ADC'19 Spotlight on embedded audio

We spoke with Stefano Zambon, CTO at Elk (formerly MIND Music Labs) about the Elk Audio OS - an award winning audio operating system and development kit for the Rasberry Pi.

For people who are unfamiliar, can you tell us the story of Elk - what is Elk,and how is it useful for developers?

Elk Audio OS was born in a way similar to most middleware / frameworks. In the company's early days, while creating the SENSUS Smart Guitar, we saw the need for a framework like Elk to support our work, and set out to create it. When I first met our founder Michele and he explained his visionary idea for a product as advanced as the SENSUS, I immediately knew that the first task was to come up with a new Linux-based platform for realizing it. I guess it’s a similar story to JUCE which was initially developed as a framework for Tracktion, although the SENSUS guitar hasn’t been released as a product while Tracktion is still rocking today. However, Matt Bellamy from MUSE is using an Elk Powered "smart guitar", which is a better use case than what I could have hoped for the SENSUS.

Elk Audio OS is a Linux-based Operating System for Audio, developed from the ground up to deliver very low latency and optimal DSP performance on generic ARM and x86 embedded CPUs. It comes with everything needed to build industrial-strength audio devices with modern features like connectivity of every sort, advanced UIs and integration with many standards such as VST plugins.

If you are a plugin developer, Elk can greatly reduce the barrier to get your code running on hardware. You don’t need to learn new languages or frameworks, set up complicated toolchains and having to deal with all the intricacies of dedicated processors. Elk takes care of all the “boring”, time-consuming aspects of setting up an embedded platform, so you can just focus on the fun aspects and developing a great product in a similar way as you write applications for desktop computers.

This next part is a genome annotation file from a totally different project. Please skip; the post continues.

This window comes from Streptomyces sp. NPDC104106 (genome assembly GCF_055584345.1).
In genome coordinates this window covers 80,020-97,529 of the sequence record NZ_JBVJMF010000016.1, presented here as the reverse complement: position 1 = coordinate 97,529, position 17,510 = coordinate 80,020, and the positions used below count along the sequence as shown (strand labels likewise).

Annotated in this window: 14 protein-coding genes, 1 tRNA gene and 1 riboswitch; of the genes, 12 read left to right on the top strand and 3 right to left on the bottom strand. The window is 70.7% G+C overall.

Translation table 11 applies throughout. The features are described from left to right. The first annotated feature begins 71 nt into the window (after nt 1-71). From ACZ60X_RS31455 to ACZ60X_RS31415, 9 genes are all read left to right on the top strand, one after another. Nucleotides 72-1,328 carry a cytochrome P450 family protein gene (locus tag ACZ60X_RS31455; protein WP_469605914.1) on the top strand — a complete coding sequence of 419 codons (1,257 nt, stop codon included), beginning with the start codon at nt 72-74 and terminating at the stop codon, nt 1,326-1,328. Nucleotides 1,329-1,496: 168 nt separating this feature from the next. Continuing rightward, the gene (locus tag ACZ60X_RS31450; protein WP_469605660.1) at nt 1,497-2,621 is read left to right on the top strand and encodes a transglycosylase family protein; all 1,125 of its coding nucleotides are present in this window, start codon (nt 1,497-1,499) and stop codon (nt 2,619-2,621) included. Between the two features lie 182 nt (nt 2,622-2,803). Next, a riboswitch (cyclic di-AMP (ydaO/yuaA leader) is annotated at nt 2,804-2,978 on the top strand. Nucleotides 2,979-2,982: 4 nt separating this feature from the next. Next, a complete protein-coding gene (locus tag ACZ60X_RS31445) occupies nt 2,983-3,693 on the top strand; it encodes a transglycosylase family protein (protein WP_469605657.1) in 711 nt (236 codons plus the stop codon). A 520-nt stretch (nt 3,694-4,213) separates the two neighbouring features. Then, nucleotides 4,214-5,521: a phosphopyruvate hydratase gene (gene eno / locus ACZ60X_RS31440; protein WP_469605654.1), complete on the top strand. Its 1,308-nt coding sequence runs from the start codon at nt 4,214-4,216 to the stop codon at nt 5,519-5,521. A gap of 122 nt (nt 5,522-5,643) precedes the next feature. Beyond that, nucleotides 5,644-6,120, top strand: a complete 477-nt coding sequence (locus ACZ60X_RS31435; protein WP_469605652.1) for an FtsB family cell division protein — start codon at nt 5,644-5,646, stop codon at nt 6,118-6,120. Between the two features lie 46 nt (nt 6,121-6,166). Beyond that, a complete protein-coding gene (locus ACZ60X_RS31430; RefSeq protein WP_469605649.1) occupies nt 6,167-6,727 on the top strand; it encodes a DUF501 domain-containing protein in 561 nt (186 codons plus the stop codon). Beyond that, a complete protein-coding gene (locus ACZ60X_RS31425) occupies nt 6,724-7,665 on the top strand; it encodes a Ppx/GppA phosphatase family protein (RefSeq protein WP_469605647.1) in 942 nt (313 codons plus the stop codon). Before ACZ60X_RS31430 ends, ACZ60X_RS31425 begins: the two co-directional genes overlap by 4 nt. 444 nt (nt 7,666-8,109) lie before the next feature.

You’ve recently made a decision to make Elk open source. What has led to this decision?

This is something that we always had in mind for Elk, the questions were when and how. We wanted Elk to be accessible by all sorts of developers and makers, so they can build a new generation of connected instruments that can spur new kinds of musical creativity. But in order for that to happen, we needed to have Elk mature enough to support an open-source community, and we needed an affordable development kit that independent developers could buy easily.

Elk will be dual-licensed, the open-source license being of the copyleft kind. We want people to use the open-source version to contribute to the community with their code.

Our open-source release comes together with a development kit for the Raspberry Pi, which is the most diffused system for these kind of products. We have open-sourced the full hardware project for that kit, too, so everyone will be able to design and produce Elk- compatible hardware devices.

How do plug-in developers work with Elk?

Developing plugins for Elk is very similar to working on a normal desktop platform. You just need a plugin in one of the formats that we support like VST 2 or VST 3, making sure that it can be built for Linux without dependencies on graphical libraries and then… well, that’s actually all of it! You just recompile the plugin with our toolchain and it’s ready to be tested on the real hardware.

The cool thing is that you can spend most of your time on your computer without the usual lengthy “write-compile-transfer-run-debug” cycles involved in embedded development. We even provide a version of our audio host, SUSHI, that you can run on a normal PC. Then, of course, you will want to test it on the hardware to measure performance, solving real-time issues and other things, for which we added dedicated tools to make your job easier. Oh, and Elk is not just for plugin developers! We are preparing a large collections of prebuilt plugins taken from the open-source communities, many of which are built with JUCE. Even makers and people experienced only with high-level languages like Python, can put together interesting products without writing a single line of C++ or DSP code.

How can Elk be used with JUCE?

Elk doesn’t use JUCE internally but it was very important for us to support JUCE developers as they are the large majority of those who have ported plugins for Elk. For that reason, we are currently maintaining a JUCE fork you can use to build VST plugins, which will run on Elk without changes to your codebase. In the future, it could be possible to use the mainline JUCE distribution for an even easier integration.

Thank you for your time! Is there anything else you’d like to mention?

Thank you for this interview! The ADC is such an important event for our community, that we decided to have our release during it. If you’re coming to the ADC, please visit us at our table, attend our talk or participate in our hands-on workshop where you’ll be using JUCE together with Elk on real hardware.

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